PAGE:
Big companies often make their top execs fly separately. This is done to prevent a plane crash from wiping out a firm’s key managers in an instant. So shouldn’t the same logic apply to your family?
I brought this up to my wife Ann before a family vacation. Look, I said: we should take different flights -each of us with one child- in case of a plane crash. She asked, “Why would you want to go on without me?”
“Well… of course I wouldn’t want to go on without you but if something happened I wouldn’t want all of us to be gone.”
She looked hurt. “If the plane was going down I’d want you there with me.”
Careful here, Rob. “This isn’t about me I explained —it’s about the kids. And if it were my plane that crashed you could carry on.”
“What about trips without the kids?”
I jumped out of my chair. “Jeez! That’s even more a reason to fly apart! You want the kids to end up orphans?”
Now before you say I’m crazy, let me offer into evidence this tragic tale of family travel that unfolded after last June’s Air France crash over the Atlantic:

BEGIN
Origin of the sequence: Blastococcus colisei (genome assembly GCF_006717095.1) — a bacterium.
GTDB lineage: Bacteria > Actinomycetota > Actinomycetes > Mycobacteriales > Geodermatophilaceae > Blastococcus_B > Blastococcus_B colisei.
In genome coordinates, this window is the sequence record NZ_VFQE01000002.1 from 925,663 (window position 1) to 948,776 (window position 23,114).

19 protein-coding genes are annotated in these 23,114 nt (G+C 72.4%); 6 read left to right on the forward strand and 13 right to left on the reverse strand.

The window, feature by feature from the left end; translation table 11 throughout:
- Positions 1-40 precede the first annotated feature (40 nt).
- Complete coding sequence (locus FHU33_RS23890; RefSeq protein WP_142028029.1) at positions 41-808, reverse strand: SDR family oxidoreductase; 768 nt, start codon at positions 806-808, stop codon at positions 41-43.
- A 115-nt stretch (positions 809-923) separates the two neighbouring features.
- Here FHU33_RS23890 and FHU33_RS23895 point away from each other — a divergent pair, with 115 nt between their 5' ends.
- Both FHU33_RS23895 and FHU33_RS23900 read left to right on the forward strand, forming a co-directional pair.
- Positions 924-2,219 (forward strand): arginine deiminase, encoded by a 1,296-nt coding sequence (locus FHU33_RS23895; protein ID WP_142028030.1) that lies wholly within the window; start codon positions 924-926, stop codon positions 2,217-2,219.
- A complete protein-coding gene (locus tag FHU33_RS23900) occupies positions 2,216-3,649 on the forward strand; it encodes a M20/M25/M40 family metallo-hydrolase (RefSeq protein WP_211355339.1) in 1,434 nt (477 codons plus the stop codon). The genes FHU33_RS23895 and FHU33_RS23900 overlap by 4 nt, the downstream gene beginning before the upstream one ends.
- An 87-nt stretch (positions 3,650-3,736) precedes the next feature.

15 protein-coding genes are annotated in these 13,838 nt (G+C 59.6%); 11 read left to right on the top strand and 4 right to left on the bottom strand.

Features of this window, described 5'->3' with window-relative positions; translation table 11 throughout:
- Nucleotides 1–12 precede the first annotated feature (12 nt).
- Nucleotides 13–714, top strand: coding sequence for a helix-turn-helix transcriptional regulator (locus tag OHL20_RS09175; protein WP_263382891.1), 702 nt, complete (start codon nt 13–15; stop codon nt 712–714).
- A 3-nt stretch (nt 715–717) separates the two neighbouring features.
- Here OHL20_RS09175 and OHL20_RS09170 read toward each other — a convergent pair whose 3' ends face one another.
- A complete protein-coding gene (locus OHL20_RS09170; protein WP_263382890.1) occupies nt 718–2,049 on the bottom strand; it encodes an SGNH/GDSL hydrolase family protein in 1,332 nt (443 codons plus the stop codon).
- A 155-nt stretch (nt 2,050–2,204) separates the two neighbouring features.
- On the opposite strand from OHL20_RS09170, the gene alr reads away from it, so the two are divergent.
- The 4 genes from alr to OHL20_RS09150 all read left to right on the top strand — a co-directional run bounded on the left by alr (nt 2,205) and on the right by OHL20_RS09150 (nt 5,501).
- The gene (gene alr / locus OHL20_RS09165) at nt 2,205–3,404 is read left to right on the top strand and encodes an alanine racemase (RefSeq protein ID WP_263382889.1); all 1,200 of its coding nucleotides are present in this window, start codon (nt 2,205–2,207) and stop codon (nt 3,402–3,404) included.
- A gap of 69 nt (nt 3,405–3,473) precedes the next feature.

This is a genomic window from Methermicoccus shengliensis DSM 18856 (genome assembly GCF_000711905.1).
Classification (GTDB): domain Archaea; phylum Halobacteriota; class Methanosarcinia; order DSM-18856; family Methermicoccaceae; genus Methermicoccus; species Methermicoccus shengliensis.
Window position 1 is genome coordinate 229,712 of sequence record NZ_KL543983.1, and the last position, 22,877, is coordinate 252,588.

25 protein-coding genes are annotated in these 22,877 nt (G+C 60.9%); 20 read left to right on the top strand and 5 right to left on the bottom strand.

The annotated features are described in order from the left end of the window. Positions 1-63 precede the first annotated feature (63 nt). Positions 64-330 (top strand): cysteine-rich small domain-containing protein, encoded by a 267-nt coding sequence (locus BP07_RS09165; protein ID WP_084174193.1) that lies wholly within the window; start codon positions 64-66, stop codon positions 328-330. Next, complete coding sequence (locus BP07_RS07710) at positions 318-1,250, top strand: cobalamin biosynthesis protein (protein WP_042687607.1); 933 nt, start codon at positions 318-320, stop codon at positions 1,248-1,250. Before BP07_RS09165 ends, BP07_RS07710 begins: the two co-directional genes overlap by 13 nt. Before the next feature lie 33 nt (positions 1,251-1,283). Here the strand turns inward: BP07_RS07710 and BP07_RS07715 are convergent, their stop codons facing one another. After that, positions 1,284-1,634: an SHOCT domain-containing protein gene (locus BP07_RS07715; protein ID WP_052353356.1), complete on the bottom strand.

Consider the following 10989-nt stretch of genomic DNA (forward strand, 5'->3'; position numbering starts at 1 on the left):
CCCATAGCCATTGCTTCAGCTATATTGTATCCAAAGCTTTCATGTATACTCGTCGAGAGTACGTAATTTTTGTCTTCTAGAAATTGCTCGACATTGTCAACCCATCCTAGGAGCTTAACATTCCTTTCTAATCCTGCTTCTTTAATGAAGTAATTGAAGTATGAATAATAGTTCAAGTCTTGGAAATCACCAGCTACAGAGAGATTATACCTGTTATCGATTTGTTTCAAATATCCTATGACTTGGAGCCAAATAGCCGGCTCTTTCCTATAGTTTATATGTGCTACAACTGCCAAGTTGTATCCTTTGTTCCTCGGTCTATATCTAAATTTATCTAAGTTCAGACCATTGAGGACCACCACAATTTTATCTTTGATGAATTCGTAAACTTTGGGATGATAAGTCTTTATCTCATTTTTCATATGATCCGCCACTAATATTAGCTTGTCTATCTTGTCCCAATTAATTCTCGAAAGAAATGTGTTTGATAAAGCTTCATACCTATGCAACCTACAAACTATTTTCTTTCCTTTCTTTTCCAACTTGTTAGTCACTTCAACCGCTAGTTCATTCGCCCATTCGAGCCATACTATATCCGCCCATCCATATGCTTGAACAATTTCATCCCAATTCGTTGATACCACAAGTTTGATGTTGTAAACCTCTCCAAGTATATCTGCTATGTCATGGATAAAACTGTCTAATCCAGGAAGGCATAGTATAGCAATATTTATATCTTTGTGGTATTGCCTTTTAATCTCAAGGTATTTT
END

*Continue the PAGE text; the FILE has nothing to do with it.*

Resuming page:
Fernando Schnabl flew home from Brazil with his daughter Celine, three, hours before Christine Schnabl boarded Flight 447 with their five-year-old son , Philipe. The family always fly separately, as the parents feared that they would all die if their plane crashed. Now their worst nightmare has been realised.
Mr Schnabl and their daughter caught an earlier flight and landed safely in Paris, where they were informed that the second plane – which had taken off only a few hours later – was missing.
See! You’d think I was asking her to fly in coach while I sat up in first class. I think next time this comes up I’ll appeal to a much stronger motivation, an emotional trigger that she will find unable to resist: what would happen to the dogs if we were both gone.